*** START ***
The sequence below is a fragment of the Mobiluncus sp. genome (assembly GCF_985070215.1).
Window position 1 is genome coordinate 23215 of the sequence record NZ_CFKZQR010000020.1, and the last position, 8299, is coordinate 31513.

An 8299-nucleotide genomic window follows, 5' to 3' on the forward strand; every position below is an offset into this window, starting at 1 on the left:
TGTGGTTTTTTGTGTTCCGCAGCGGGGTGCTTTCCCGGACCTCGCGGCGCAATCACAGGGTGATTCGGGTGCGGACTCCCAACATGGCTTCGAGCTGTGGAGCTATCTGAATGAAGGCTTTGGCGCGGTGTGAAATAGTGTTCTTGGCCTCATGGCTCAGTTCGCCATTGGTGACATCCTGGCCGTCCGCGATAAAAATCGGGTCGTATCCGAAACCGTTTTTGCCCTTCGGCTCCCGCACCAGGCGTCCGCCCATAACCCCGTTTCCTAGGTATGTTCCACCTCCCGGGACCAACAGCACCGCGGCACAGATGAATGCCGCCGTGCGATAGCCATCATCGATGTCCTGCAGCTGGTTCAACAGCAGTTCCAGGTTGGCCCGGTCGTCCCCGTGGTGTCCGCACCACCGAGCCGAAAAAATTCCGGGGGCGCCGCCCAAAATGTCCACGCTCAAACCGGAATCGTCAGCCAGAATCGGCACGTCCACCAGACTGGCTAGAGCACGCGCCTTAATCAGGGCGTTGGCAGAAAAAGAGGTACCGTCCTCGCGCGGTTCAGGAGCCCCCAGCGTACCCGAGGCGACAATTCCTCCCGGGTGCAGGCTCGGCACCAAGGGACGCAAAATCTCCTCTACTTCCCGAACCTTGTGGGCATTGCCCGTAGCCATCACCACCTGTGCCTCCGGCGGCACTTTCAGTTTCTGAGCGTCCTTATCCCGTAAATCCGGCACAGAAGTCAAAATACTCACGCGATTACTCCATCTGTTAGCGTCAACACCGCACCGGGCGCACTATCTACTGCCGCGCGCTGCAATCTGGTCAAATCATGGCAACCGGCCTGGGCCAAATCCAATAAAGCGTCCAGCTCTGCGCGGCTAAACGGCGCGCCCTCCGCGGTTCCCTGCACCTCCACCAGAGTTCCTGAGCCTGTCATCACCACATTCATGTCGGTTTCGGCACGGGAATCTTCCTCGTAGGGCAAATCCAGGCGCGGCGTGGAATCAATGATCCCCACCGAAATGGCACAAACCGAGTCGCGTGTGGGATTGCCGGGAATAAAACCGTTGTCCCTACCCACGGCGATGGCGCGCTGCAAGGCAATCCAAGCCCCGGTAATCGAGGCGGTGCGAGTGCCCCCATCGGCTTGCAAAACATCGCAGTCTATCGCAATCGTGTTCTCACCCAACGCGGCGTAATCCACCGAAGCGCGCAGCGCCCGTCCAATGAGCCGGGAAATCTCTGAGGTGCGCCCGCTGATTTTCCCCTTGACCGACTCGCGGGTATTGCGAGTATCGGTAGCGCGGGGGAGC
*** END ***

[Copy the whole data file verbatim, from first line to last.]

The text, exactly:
The sequence below is a fragment of the Mobiluncus sp. genome (assembly GCF_985070215.1).
Window position 1 is genome coordinate 23215 of the sequence record NZ_CFKZQR010000020.1, and the last position, 8299, is coordinate 31513.

An 8299-nucleotide genomic window follows, 5' to 3' on the forward strand; every position below is an offset into this window, starting at 1 on the left:
TGTGGTTTTTTGTGTTCCGCAGCGGGGTGCTTTCCCGGACCTCGCGGCGCAATCACAGGGTGATTCGGGTGCGGACTCCCAACATGGCTTCGAGCTGTGGAGCTATCTGAATGAAGGCTTTGGCGCGGTGTGAAATAGTGTTCTTGGCCTCATGGCTCAGTTCGCCATTGGTGACATCCTGGCCGTCCGCGATAAAAATCGGGTCGTATCCGAAACCGTTTTTGCCCTTCGGCTCCCGCACCAGGCGTCCGCCCATAACCCCGTTTCCTAGGTATGTTCCACCTCCCGGGACCAACAGCACCGCGGCACAGATGAATGCCGCCGTGCGATAGCCATCATCGATGTCCTGCAGCTGGTTCAACAGCAGTTCCAGGTTGGCCCGGTCGTCCCCGTGGTGTCCGCACCACCGAGCCGAAAAAATTCCGGGGGCGCCGCCCAAAATGTCCACGCTCAAACCGGAATCGTCAGCCAGAATCGGCACGTCCACCAGACTGGCTAGAGCACGCGCCTTAATCAGGGCGTTGGCAGAAAAAGAGGTACCGTCCTCGCGCGGTTCAGGAGCCCCCAGCGTACCCGAGGCGACAATTCCTCCCGGGTGCAGGCTCGGCACCAAGGGACGCAAAATCTCCTCTACTTCCCGAACCTTGTGGGCATTGCCCGTAGCCATCACCACCTGTGCCTCCGGCGGCACTTTCAGTTTCTGAGCGTCCTTATCCCGTAAATCCGGCACAGAAGTCAAAATACTCACGCGATTACTCCATCTGTTAGCGTCAACACCGCACCGGGCGCACTATCTACTGCCGCGCGCTGCAATCTGGTCAAATCATGGCAACCGGCCTGGGCCAAATCCAATAAAGCGTCCAGCTCTGCGCGGCTAAACGGCGCGCCCTCCGCGGTTCCCTGCACCTCCACCAGAGTTCCTGAGCCTGTCATCACCACATTCATGTCGGTTTCGGCACGGGAATCTTCCTCGTAGGGCAAATCCAGGCGCGGCGTGGAATCAATGATCCCCACCGAAATGGCACAAACCGAGTCGCGTGTGGGATTGCCGGGAATAAAACCGTTGTCCCTACCCACGGCGATGGCGCGCTGCAAGGCAATCCAAGCCCCGGTAATCGAGGCGGTGCGAGTGCCCCCATCGGCTTGCAAAACATCGCAGTCTATCGCAATCGTGTTCTCACCCAACGCGGCGTAATCCACCGAAGCGCGCAGCGCCCGTCCAATGAGCCGGGAAATCTCTGAGGTGCGCCCGCTGATTTTCCCCTTGACCGACTCGCGGGTATTGCGAGTATCGGTAGCGCGGGGGAGC